We interrupt our series on the wines of Italy’s twenty regions to present a very timely subject, Vino Novello, Italy’s version of New Wine. Once a year, starting in early November, Italy releases Vino Novello, to the delight of many, and to the eternal disappointment of many others. We describe New Wine, in particular the Italian version, and then taste locally available samples. Will you be delighted or disappointed with the 2006 offering? After reading this article, rush to your favorite wine store and sample the wines. Whether you are delighted or not, you probably will have fun.
What is exactly is new wine (vino novello in Italy; vin nouveau, often Beaujolais nouveau in France)? New wine is the first of the crop, released in early November. The exact date depends on the country. In 2006, Italy permitted the sale of Vino Novello on November 6th, beating France, the major player in the new wine market, by a full 10 days.
New wines are produced by a special method, carbonic maceration, in which whole grapes ferment in stainless steel tanks, often reaching a temperature of 25 to 30 degrees Centigrade (77 to 86 degrees Fahrenheit). This process lasts for about 5 to 20 days, and may be followed by crushing the grapes, which then undergo traditional fermentation for a few days. The exact procedure varies from one winemaker to another, but the ensuing wine is virtually tannin free. The lack of tannins implies a short shelf life. While you don’t have to drink the wine immediately, most people finish the season by Easter.
New wines are usually colored bright red or violet. They tend to be fruity, tasting of cherry, strawberry, raspberry, banana, and freshly squeezed grapes, depending on the grape variety used, the production method, and the area in which the grapes are grown. Detractors talk about bubble gum, lollipops, nail polish, and jello. Many feel that new wine tastes of grape juice with alcohol. One thing is certain, if you don’t like a given new wine, don’t store it away to try it again in two years. It won’t improve with time.
Italy is a major producer of new wine, bringing to market about 18 million bottles a year. About one third of its output is exported to Germany. The most important Italian new wine regions are Veneto and Tuscany, followed by Piedmont and Trentino-Alto Adige. Let’s take a closer look at two new wines.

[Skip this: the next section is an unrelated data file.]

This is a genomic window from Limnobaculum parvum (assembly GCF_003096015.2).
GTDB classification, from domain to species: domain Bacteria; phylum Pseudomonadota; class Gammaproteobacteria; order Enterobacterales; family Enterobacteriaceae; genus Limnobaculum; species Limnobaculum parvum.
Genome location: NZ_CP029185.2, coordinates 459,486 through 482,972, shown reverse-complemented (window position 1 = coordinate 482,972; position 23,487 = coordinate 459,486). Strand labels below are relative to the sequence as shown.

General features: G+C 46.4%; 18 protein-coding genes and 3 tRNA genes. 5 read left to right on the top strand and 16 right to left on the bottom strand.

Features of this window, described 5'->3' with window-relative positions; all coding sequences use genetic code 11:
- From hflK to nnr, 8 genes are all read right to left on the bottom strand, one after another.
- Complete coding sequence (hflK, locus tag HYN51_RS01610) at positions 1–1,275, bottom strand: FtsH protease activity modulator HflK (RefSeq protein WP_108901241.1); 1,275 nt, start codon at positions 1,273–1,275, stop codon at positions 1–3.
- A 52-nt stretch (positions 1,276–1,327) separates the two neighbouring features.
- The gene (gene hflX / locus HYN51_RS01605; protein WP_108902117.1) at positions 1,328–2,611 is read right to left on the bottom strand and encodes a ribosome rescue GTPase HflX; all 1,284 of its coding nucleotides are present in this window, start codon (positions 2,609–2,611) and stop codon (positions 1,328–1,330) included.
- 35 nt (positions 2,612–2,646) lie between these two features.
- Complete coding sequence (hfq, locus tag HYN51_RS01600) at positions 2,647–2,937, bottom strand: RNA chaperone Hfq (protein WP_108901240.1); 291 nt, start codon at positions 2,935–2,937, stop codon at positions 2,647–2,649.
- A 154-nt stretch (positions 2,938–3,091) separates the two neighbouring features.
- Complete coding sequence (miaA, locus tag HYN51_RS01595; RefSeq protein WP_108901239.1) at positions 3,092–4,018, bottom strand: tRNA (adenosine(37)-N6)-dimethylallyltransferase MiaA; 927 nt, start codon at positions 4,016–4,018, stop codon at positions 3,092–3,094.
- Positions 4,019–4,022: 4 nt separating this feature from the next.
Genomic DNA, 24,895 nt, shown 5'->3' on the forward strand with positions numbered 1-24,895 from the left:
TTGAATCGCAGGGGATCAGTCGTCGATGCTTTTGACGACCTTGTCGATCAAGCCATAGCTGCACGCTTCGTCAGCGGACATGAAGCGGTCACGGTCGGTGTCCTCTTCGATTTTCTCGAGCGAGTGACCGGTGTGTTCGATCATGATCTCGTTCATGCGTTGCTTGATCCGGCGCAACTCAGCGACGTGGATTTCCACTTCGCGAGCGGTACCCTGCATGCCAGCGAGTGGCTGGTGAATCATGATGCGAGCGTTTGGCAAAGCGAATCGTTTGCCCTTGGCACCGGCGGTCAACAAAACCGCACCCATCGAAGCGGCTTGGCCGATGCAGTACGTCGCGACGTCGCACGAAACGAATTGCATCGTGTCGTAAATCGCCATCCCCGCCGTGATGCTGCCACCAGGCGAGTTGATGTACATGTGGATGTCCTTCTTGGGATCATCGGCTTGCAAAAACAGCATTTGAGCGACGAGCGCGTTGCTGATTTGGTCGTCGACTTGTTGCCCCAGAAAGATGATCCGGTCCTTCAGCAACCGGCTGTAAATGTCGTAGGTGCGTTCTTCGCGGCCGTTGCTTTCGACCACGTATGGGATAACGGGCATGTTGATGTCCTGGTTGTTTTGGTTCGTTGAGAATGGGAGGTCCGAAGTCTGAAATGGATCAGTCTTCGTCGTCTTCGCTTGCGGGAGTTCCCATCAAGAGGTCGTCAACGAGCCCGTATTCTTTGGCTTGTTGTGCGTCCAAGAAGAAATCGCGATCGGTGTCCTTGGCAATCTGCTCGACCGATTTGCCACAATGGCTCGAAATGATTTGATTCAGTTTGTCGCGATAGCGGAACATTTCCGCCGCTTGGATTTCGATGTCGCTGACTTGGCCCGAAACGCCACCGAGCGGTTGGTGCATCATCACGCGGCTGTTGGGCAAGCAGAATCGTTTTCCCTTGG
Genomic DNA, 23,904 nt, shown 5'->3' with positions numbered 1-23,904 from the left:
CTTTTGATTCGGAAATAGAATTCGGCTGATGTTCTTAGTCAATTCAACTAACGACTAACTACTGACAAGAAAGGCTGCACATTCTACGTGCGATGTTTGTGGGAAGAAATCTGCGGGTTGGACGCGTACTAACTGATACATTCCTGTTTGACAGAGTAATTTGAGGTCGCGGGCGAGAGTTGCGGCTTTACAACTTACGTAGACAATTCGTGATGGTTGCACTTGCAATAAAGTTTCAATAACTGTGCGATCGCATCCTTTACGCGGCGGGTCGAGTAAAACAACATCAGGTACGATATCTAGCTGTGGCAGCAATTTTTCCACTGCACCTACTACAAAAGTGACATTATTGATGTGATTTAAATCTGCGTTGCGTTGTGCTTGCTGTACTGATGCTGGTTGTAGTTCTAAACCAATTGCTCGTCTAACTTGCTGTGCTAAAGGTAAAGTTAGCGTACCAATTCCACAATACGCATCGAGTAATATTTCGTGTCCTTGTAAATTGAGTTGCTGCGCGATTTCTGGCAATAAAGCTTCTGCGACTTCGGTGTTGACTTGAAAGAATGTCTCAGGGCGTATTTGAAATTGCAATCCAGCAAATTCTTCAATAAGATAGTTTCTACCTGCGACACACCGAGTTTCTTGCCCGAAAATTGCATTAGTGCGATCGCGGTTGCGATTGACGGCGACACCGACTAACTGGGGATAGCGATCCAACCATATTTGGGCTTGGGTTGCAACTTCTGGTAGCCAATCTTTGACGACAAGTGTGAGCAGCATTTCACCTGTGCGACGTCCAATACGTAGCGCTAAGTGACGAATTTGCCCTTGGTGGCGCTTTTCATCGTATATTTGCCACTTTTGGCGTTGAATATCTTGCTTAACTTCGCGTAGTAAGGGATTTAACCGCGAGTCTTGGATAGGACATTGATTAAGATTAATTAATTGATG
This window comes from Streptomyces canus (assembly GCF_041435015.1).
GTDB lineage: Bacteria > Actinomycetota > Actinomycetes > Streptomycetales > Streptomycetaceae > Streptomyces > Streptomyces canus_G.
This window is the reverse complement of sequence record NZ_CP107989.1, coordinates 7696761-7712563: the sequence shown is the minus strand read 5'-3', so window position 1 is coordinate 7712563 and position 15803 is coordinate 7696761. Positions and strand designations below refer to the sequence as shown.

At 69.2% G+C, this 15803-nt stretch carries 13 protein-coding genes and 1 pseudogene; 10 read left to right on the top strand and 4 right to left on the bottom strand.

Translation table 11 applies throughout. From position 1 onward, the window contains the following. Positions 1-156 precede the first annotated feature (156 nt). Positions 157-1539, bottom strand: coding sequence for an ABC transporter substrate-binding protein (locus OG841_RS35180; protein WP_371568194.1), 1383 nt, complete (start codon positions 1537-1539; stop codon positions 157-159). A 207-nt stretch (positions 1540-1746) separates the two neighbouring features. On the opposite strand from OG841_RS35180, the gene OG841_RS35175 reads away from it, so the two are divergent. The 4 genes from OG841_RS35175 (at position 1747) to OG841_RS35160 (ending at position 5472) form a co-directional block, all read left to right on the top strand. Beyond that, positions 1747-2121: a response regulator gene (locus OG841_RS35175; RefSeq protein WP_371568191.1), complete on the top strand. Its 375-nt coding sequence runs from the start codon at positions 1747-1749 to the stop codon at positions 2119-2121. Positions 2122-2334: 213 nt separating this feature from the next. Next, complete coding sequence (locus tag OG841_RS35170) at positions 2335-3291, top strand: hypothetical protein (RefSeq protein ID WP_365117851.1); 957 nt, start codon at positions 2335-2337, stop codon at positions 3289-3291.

Wines Reviewed Nosio Spa Novio Mezzacorona 2006 Vigneti Delle Dolomiti IGT 12% about $8.50 and Cantina di Negrar Novello del Veneto IGT 12% about $8
I went to a small wine store and bought these two bottles on the day that the 2006 Beaujolais Nouveau was released (November 16, 2006). The following day I went to a major wine store, expecting additional offerings from Italy, but there were none. I did buy one bottle of Beaujolais Nouveau, which I will review in another article.
The Novio Mezzacorona is produced from Teroldego and Lagrein grapes native to the Trentino-Alto Adige region in northeastern Italy. Interestingly enough, the Teroldego grape is quite tannic. Furthermore, the Lagrein grape is known for meaty wines. Neither of these characteristics showed up in the final products.
The Novello del Veneto wine, with a designer label, is made from Corvina and Rondinella grapes native to the Veneto region in northeastern Italy. Interestingly enough, the Corvina grape is quite tannic, but you would never guess from tasting the final product. You may be familiar with these two grape varieties; they are the major components of Valpolicella and other well-known Veneto wines. I’ll spare you the gushing marketing materials that purported to describe these two wines.
I first tasted these wines with braised, slow-cooked beef ribs and potatoes. The Novio Mezzacorona was fruity, a nice complement to the food’s grease. It lingered in my mouth. In contrast, the Veneto tasted of bubble gum, both with the meal and on its own.
The next tasting involved bagels and smoked salmon, accompanied by a dainty grilled artichoke dip and caponata, a savory Italian-style salad composed of eggplants (including their skin), tomatoes, and onions. The Novio Mezzacorona was weak when paired with the smoked salmon but handled itself better with the caponata. The wine showed its strength with the artichoke dip, without overpowering it. The Veneto was a bit fruitier with the smoked salmon, the bubble gum flavor no longer dominated.
Then I moved on to the cheeses. Asiago is a semi-sharp cheese produced in both the Trentino Alto-Adige and Veneto regions. The Novio Mezzacorona was almost pleasant with this cheese. The Veneto did better, it came close to being a winner. Montasio Veneto is a sharper cheese, produced in the Veneto region. This cheese overpowered the Novio Mezzacorona and rendered the Veneto wine flat.
The final tasting involved an omelette containing non-imported Provolone cheese, and once again a side of caponata. The Novio Mezzacorona was round and tasted of dark fruits but was quite short. It was more complex when imbibed with the caponata. The Veneto wine still tasted of bubble gum. It also tasted of dark fruits and was short.
Final verdict. For many years I have not been a fan of new wines. I taste them every year, and am always willing to change my mind. These two bottles gave me no reason to budge an inch. Having said this, there still is the Beaujolais Nouveau to taste and review. I cheated a bit; I bought the most expensive bottle available. Let’s hope that it works out better than these two wines.
Levi Reiss has authored or co-authored ten books on computers and the Internet, but to be honest, he would rather just drink fine Italian or other wine, accompanied by the right foods. He teaches classes in computers at an Ontario French-language community college. His wine website is http://www.theworldwidewine.com .